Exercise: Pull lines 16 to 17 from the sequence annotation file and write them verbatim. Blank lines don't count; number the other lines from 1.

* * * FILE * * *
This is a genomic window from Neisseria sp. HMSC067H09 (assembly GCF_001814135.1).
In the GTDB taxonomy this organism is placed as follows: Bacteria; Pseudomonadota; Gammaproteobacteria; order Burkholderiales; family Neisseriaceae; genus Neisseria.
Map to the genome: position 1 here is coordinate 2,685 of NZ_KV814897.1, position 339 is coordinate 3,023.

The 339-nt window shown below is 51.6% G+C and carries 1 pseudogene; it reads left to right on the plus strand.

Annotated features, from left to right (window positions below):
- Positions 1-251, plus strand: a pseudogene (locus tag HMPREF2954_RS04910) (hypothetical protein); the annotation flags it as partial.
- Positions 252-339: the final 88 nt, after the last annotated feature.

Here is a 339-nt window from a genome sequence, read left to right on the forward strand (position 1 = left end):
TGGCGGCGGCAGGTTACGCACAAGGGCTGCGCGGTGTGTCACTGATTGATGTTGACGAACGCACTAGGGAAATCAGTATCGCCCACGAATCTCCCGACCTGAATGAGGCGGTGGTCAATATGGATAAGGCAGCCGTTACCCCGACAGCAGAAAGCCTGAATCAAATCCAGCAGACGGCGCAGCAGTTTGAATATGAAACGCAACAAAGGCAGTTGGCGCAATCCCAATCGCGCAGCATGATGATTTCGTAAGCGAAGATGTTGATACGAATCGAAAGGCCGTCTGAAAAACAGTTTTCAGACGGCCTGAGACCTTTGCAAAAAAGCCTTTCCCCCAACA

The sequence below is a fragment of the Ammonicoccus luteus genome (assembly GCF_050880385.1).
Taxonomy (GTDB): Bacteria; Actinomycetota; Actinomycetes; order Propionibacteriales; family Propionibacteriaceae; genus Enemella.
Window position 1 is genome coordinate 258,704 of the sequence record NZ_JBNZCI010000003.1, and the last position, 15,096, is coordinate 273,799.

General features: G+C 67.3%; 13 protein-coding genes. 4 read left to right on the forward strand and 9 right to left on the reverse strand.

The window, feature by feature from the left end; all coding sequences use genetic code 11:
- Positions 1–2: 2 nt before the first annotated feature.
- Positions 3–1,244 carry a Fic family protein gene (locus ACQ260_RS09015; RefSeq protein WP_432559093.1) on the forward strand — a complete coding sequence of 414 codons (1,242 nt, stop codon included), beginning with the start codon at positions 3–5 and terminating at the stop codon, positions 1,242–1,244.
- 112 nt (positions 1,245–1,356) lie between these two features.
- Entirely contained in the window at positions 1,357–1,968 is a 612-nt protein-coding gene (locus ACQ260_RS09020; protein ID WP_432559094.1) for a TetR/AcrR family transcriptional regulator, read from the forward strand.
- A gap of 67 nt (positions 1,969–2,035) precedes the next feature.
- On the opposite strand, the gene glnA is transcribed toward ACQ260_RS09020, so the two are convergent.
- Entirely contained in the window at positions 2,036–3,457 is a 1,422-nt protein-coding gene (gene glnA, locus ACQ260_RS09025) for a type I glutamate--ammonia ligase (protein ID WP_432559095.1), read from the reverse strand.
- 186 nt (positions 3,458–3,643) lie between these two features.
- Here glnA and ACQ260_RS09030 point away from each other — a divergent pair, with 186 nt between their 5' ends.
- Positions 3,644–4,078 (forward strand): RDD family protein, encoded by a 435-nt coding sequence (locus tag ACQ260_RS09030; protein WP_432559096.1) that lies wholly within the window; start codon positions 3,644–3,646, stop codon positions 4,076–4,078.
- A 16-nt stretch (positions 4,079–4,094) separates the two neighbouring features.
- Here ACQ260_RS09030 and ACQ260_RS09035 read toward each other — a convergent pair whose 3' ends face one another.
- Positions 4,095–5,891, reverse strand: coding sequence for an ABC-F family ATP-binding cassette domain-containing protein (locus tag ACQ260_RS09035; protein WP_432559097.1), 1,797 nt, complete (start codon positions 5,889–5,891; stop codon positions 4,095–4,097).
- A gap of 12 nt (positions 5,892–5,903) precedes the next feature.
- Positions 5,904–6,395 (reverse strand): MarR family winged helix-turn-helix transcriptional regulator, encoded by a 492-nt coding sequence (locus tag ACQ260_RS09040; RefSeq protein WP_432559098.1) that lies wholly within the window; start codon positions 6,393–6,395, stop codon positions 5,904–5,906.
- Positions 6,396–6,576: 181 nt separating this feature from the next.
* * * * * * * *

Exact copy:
- Positions 3–1,244 carry a Fic family protein gene (locus ACQ260_RS09015; RefSeq protein WP_432559093.1) on the forward strand — a complete coding sequence of 414 codons (1,242 nt, stop codon included), beginning with the start codon at positions 3–5 and terminating at the stop codon, positions 1,242–1,244.
- 112 nt (positions 1,245–1,356) lie between these two features.